Sensors. The next logical step would be to combine the stealth aspect and the sensory input through distance of White Noise White Light with the fixed field and the more active input of Hi Fi. However, the result could create a blasé environment resembling an overly complex field of electronics with an appropriated outcome. The application of such a system has to be precise enough to not create an overwhelming (forcing) presence onto the existing environment that may lead the project to be considered solely its own destination (which becomes insignificant to frequent users, and thus do not offer alternative potentials to social interaction). Nevertheless, in order to respond to a varied group of users, it needs to encompass some elements that can be considered to create a destination.

Sensors + Physical Manipulation. The manifestation of a system generated by user input that creates an output which can alter the physical qualities of space provides a method of complete absorption within an existing environment. The scale of the devices used can create system that varies greatly in scale and in system outcome. A field that produces a physical space based on the users’ input in real-time can create a street, that could become pedestrian boulevard with surface shifts that can be used by children to play and can create seating and eating surfaces.

Sensors + Physical Manipulation + Sensory appropriaton. This is not an additive process of technologies and systems but a selective one that carefully considers potential possibilities with different levels of ambiguity and hierarchy between the most utilized and the least utilized defices. The testing of this type of environment may be difficult because it could become too internalized, without enough narrative between the existing environment. However, as stated previously, without experimentation of possible applicatons of systems that alter the current environment, the potentials would never be knowns, as social interaction is not as simple as prodicting a series of formulas.


The present state of capitalism wants to commodify and profit from everything: a solution to time management, restaurants that offer food that helps save time for more important things such as doing more work or watching more television programs, during which, there are advertisements on even more ways to save money, time, and improve one’s life. What is the significance and outcome of all of this commodification? It seeks to reduce the human experience to anything through which one can make a profit. Thus, it is not important of what the results from buying a certain commodity are if they don’t relate to the aspect of indulging further, and buying a bigger, better, and improved version. The human experience is also individualized to the extent that it becomes necessary for each person to be have his own individual commodities (cars, computers, tools, ipods, cameras, pictures). When everything is reduced to a commodity, the only creativity required is how to create more profit (e.g. no ethics), while the citizens are reduced to consumers that do not have the power to be creative: consumers simply choose presupposed commodities.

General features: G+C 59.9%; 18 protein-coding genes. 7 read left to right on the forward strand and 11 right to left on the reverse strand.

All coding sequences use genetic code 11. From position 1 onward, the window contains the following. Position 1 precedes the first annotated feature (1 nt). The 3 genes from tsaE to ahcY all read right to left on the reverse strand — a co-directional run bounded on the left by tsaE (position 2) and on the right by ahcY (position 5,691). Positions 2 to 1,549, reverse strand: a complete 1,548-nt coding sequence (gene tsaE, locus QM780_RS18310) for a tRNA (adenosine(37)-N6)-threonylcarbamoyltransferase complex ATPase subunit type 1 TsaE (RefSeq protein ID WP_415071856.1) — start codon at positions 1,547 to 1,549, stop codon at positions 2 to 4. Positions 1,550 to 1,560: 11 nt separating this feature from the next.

Architecture can aid in altering consumerism through introducing spatial conditions that promote individual creativity. These spatial conditions shift to combined forms of collective creativity.  When one creates his own solutions as opposed to fall bag and pre-made and pre-packaged choices, then one is creative. Space needs to be designed not as a neutral realm that exists within a commodified worlds, but instead as a bold statement that either agrees with the existing the forces of consumerism or provides an alternative situations.

Shifting Realities

At present, it is thought that the world is held together through tested and tried conventions. Particularly, in the conventions of what a tourist is and what a tourist should do is something that I find troubling, as a tourist is a visitor that goes to explore important landmarks that have historical significance. Yet, how much does one know about visiting a historical place that society deems as important? Furthermore, why don’t tourists occupy the same city as residents of the place that they are visiting? Why are their realities so different that they barely clash (except in the case of servicing the tourist through shoppes and other consumerist outlets), although they exist in the same physical boundaries? How can one force a more meaningful interaction between the tourist and the resident, where both learn something new through the exchange of knowledge? In this respect, the tourist is transformed to a citizen that does not consume images, but instead absorbs knowledge. Visiting historical landmarks that are marked on a tourist’s map are just mere images of consumption, in the same way that a billboard is. So, to deny it as part of consumerist society is to re-invent the interaction that one has with it. Instead of piercing and puncturing historical landmarks (acts that society sees as unacceptable), then a landmark can be placed inside a box, covered in such a way that one has the same access to it as to a billboard ad. This new restriction will open up physical means in which the tourist can clash with the local resident as he will be forced to occupy new grounds that are uncharted by the tourist map.